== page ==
Potent quotables: 'Hang close'

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“It’s not been an easy road. Our goal is to hang
close. We want to catch them. We’ve got some pretty tough guys out
there in the clubhouse and we want to catch [the Tigers]. You have to
grind it out and keep playing.”




– Twins manager Ron Gardenhire after the Twins moved to within 2 1/2 games of the idle Tigers
with a 7-0 victory over the White Sox on Monday night. The Twins hope
to stick close with a four-game series against the AL Central leaders
next week.



“I’ve got two more starts, and that’s all I can concern myself with is
one pitch, one inning at a time. I know that sounds cliche … It’s been a tough year, and
I haven’t been able to get anything going. … I’m looking forward to
have two more starts and if you want to use the word ‘salvage,’ then
that probably fits well.”




– Kyle Lohse would love to join his teammates on the postseason roster.
He allowed three runs over six innings as the Cardinals moved their
magic number to three with a 7-3 win over the Astros on Monday night.




“We have a lot of the base we need for a winning team, a playoff team,
a World Series team. For years to come, we have great
players and great camaraderie. I think this team is on an upswing.”




– Barry Zito, as the Giants moved to within four games of the idle-Rockies
in the Wild Card race with a 5-4 win over the Diamondbacks on Monday
night. The playoffs are starting to long like a longshot, but at the
very least, the Giants have clinched their first non-losing season
since 2004.




“It seems like we’ve been on sort of a gradual downward spiral since we
made it to the World Series (in 2005), and I think you can’t just point
to one thing. There are several
factors involved in that. If there was ever an environment for sweeping
reform or change, this would be it.”




– Lance Berkman, who finds his team on the opposite end of the spectrum of the Giants. Third base coach Dave Clark was promoted to interim manager following the dismissal of Cecil Cooper on Monday.

Mets leaning on Jay Bruce, Neil Walker as Lucas Duda insurance

LOS ANGELES, CALIFORNIA - MAY 12:  Pinch hitter Lucas Duda #21 of the New York Mets walks back to the dugout after striking out for the first out of the ninth inning against Clayton Kershaw #22 of the Los Angeles Dodgers at Dodger Stadium on May 12, 2016 in Los Angeles, California.  The Dodgers won 5-0.  (Photo by Stephen Dunn/Getty Images)
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The Mets have begun working outfielder Jay Bruce and second baseman Neil Walker at first base as potential insurance in the event Lucas Duda continues to experience back discomfort, Mike Puma of the New York Post reports. Duda has been sidelined recently due to back spasms and missed all but 47 games last season as a result of a stress fracture in his lower back.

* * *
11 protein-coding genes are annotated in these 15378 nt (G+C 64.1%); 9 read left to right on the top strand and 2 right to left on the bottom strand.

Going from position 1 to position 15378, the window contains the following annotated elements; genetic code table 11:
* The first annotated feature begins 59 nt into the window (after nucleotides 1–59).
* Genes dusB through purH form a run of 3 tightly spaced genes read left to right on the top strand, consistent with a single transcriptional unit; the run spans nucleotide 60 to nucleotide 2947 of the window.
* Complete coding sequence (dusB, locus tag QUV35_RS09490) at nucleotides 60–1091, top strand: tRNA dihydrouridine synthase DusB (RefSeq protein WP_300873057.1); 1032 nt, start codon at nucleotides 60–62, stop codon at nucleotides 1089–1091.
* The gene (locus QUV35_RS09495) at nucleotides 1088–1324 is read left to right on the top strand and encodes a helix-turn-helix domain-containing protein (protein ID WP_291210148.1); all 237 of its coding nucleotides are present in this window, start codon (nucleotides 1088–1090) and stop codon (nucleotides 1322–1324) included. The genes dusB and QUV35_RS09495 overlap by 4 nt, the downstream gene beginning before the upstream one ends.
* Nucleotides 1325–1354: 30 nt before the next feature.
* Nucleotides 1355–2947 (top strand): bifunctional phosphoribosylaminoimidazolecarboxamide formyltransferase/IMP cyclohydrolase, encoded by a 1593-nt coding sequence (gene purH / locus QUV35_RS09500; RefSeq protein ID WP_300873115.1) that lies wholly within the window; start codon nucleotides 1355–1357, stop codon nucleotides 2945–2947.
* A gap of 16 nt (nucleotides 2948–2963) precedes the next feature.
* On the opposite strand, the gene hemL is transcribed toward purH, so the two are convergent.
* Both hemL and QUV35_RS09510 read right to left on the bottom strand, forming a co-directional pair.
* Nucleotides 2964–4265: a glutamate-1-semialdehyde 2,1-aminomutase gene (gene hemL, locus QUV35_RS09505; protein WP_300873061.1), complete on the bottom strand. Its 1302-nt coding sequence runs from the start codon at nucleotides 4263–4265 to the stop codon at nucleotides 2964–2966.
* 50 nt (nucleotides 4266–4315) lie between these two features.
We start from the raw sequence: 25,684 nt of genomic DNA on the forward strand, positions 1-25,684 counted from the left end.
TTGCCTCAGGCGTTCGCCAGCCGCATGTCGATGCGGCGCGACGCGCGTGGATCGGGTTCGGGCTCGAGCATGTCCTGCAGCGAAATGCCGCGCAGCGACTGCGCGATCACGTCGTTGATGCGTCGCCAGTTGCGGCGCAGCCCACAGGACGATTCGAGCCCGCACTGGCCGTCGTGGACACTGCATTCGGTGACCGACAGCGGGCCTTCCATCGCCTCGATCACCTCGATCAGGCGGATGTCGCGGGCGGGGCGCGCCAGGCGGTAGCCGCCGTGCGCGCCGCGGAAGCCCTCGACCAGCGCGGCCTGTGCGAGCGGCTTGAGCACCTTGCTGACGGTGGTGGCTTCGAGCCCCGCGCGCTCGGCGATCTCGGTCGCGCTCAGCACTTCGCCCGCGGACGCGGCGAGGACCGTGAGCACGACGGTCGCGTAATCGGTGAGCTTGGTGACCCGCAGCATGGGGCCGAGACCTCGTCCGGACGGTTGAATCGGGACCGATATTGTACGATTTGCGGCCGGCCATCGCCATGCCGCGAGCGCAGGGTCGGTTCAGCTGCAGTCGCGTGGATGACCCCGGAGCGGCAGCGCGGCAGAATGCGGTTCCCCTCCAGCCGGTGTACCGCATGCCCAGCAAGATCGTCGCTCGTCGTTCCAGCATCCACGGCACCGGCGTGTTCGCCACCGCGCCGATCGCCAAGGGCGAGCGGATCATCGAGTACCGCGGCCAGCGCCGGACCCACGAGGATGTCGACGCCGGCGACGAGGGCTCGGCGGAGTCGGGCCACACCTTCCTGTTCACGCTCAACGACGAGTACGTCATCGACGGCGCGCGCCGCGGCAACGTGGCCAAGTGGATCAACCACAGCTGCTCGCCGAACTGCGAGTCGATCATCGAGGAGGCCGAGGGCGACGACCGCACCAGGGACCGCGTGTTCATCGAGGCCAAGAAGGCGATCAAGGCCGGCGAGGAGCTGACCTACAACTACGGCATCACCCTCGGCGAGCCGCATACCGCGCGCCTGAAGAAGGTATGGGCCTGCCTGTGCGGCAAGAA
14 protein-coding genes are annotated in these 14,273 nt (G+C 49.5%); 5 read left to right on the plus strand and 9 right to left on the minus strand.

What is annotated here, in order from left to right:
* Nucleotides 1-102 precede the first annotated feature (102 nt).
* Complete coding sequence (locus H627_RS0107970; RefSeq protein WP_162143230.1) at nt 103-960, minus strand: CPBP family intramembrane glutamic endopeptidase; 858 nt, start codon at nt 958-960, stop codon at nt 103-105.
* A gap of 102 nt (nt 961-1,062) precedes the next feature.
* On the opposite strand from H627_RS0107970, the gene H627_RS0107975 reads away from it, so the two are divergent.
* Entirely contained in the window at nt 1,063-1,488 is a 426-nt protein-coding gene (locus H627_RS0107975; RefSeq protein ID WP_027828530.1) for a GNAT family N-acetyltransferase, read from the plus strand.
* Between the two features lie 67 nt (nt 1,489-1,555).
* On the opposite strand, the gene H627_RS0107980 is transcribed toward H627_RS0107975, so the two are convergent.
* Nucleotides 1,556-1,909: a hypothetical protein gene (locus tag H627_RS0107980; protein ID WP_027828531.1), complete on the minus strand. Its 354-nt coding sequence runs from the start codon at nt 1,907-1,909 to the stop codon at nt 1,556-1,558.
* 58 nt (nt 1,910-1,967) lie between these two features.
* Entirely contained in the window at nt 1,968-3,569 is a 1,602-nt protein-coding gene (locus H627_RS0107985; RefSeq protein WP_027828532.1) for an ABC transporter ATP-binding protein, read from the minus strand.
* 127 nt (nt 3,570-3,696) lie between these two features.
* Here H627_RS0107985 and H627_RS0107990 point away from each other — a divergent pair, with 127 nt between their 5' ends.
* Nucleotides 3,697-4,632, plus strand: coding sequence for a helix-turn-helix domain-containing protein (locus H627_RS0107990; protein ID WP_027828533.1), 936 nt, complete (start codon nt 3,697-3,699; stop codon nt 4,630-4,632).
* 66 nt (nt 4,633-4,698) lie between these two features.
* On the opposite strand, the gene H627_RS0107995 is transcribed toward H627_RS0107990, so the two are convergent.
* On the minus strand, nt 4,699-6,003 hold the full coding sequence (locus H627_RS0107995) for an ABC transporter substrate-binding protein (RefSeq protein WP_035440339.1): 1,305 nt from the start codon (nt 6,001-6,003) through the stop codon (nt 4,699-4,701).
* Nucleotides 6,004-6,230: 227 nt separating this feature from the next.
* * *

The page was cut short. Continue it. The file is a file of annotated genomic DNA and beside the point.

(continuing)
Manager Terry Collins spoke about Bruce’s work at first base on Sunday, saying, “I liked everything I saw today. “It looks like he’s got the athleticism, he’s got the hands, he’s got the arm angle. He made some throws in our drills that you wouldn’t expect an outfielder to be able to make, but yet he does. If that’s where we have to go, I think we’ll be fine.”

Bruce has only three games’ worth of experience at first base at the major league level, but still has high expectations for himself. He said, “I am going to work at it. I want to give myself a chance and the team a chance. I am not going to go over there and be a butcher. It’s just not the way I go about my business on the baseball field and it wouldn’t be fair to the team if I wasn’t capable to do it, so I am going to work at it and we’ll see what happens.”

The Mets made Bruce available via trade over the offseason but didn’t get an offer that whet their appetite. As a result, Michael Conforto appears to be the odd man out in the Mets’ crowded outfield.

Jason Kipnis diagnosed with a strained rotator cuff

CLEVELAND, OH - NOVEMBER 02:  Jason Kipnis #22 of the Cleveland Indians celebrates after scoring a run on a wild pitch thrown by Jon Lester #34 of the Chicago Cubs (not pictured) during the fifth inning in Game Seven of the 2016 World Series at Progressive Field on November 2, 2016 in Cleveland, Ohio.  (Photo by Elsa/Getty Images)
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Indians second baseman Jason Kipnis has been diagnosed with a strained rotator cuff in his right shoulder, MLB.com’s Jordan Bastian reports. Kipnis has received a cortisone shot and will be shut down from throwing for the next four to five days.

There’s a lot of spring left, so it’s perfectly sensible for the Indians to play it safe with their star player. The club already had Kipnis on a shoulder strengthening program.

Kipnis, 29, helped the Indians to the playoffs after batting .275/.343/.469 with 23 home runs, 92 RBI, 91 runs scored, and 15 stolen bases in 688 plate appearances during the regular season last year. He then helped the Indians reach Game 7 of the World Series against the Cubs, where they were eventually stopped, as he provided a .741 OPS including four homers and eight RBI in 15 playoff games.